Body composition is a result of the combination of physical training and diet. “When using protein powders as a supplement to a healthy diet, they will serve the purpose of muscle repair and nourishment,” says Bingley-Pullin. “Protein powders can of course be used for the purposes of bulking, but excessive amounts will need to be taken, and your style of training will need to be based around muscle growth.”
If you become bloated...
Bloating can be caused by poor quality powders which you can’t digest properly. Or you could have an allergy to an ingredient in the product, says Bingley-Pullin. “We are extremely lucky now to have protein powders made from a variety of sources, whether that be whey, pea, egg white or rice protein. With this variety, most allergies and intolerances can be catered to.” And don’t forget you can trial different powders by buying sample sized sachets to help you find the one you like best.
A quick guide to protein powders
Whey protein: Bingley-Pullin says whey protein (derived from the protein portion of whole milk) is the best all-round choice in terms of taste, quality and cost for most people. And it comes in two types: whey protein concentrate contains low levels of fat and low levels of carbohydrates (lactose). Whey protein isolate is further processed to remove all the fat and lactose – it usually sits at around 80 per cent protein.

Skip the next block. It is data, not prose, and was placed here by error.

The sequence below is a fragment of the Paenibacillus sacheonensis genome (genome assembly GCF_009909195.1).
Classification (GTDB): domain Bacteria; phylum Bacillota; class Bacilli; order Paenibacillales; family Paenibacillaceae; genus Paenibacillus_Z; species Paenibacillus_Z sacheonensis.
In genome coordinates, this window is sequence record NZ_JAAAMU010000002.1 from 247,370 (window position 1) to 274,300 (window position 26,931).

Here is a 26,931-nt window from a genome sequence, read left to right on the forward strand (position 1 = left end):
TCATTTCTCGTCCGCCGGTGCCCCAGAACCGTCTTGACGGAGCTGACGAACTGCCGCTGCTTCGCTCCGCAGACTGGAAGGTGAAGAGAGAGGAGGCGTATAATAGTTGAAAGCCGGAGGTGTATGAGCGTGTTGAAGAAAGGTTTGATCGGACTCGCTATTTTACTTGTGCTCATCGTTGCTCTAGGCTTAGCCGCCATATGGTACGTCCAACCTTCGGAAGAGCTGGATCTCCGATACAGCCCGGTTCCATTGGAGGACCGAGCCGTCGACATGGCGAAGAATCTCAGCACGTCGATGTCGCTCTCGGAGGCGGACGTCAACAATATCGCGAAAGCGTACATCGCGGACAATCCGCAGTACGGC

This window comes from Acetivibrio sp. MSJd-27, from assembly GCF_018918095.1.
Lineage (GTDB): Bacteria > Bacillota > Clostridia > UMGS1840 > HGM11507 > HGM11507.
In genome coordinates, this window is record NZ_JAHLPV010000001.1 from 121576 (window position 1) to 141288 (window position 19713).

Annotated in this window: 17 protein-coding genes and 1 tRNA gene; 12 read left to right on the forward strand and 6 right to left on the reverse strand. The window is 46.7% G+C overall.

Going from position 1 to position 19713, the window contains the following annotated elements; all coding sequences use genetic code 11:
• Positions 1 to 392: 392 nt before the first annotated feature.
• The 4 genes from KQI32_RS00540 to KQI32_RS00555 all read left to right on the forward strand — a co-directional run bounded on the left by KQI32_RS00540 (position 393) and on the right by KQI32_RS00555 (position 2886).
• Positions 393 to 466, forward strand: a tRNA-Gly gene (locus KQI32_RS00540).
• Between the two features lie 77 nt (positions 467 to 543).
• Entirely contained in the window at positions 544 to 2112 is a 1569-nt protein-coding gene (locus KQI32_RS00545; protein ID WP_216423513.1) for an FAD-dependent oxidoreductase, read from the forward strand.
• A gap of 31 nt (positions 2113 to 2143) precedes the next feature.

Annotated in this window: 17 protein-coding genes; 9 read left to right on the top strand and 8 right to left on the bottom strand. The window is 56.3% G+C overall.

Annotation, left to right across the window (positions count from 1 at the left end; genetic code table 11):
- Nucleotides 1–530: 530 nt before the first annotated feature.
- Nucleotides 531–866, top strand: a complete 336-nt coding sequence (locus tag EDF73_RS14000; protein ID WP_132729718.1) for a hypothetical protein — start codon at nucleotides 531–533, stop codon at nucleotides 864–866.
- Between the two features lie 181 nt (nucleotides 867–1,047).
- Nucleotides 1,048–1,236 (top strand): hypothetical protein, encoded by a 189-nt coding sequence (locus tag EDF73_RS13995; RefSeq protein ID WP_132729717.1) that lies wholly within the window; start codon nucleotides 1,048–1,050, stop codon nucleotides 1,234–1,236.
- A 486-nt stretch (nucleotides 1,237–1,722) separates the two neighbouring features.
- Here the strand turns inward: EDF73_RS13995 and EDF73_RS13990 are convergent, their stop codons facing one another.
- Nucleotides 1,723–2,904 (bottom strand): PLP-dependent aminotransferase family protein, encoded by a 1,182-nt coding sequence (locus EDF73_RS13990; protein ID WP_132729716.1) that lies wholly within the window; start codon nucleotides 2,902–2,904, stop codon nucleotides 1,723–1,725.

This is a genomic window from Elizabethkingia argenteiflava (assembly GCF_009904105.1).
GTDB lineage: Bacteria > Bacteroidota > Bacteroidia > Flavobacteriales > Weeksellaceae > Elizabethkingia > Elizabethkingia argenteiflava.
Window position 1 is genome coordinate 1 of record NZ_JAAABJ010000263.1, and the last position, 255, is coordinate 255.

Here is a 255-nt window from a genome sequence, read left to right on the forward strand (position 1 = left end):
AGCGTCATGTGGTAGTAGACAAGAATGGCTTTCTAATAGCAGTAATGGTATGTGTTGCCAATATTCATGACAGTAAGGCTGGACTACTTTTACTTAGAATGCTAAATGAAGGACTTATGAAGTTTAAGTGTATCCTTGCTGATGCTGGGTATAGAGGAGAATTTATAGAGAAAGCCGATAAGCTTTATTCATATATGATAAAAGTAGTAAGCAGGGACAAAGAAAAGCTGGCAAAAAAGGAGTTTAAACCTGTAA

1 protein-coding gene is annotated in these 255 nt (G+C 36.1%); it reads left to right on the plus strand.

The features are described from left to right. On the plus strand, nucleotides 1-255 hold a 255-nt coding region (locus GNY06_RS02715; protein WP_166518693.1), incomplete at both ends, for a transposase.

Egg white protein: like milk proteins, egg white is also naturally low in fat and carbs. “Egg white protein is cholesterol-free and an excellent choice for those who wish to avoid dairy products,” Bingley-Pullin says.
Brown rice protein: Brown rice protein has many benefits for health and fitness enthusiasts, she says. “It’s a convenient source of protein for vegetarians and others who follow strict diets, and it is allergen friendly,” she says. It is also low in fat, low in calories and contains nine essential amino acids - the amino acids that cannot be synthesised within the human body and therefore need to be supplied by the diet.
Pea protein: “The humble pea is a power-packed veggie protein source that is especially good if you have specific food allergies or sensitivities,” says Bingley-Pullin. “If you exercise regularly, pea protein can help provide a pre-workout energy boost and improved post-workout muscle recovery. It has a complete array of amino acids including high levels of three essential amino acids called branched-chain amino acids (BCAAs).” It also digests easily since it contains no lactose or glutens - and that means no bloating.
Recipe: the power date smoothie by Zoe Bingley-Pullin
One scoop of protein powder
One third cup almonds (blanched)
Two thirds cup water
Five dates, pitted
One tsp. honey
Blend the water and almonds extremely well until the mixture is smooth. If you have used unbalanced almonds, strain the mixture at this stage to remove the ground up husks. Add the other ingredients and process well. Serve immediately. You can choose any fruit or dried fruits to this mixture to change the flavour.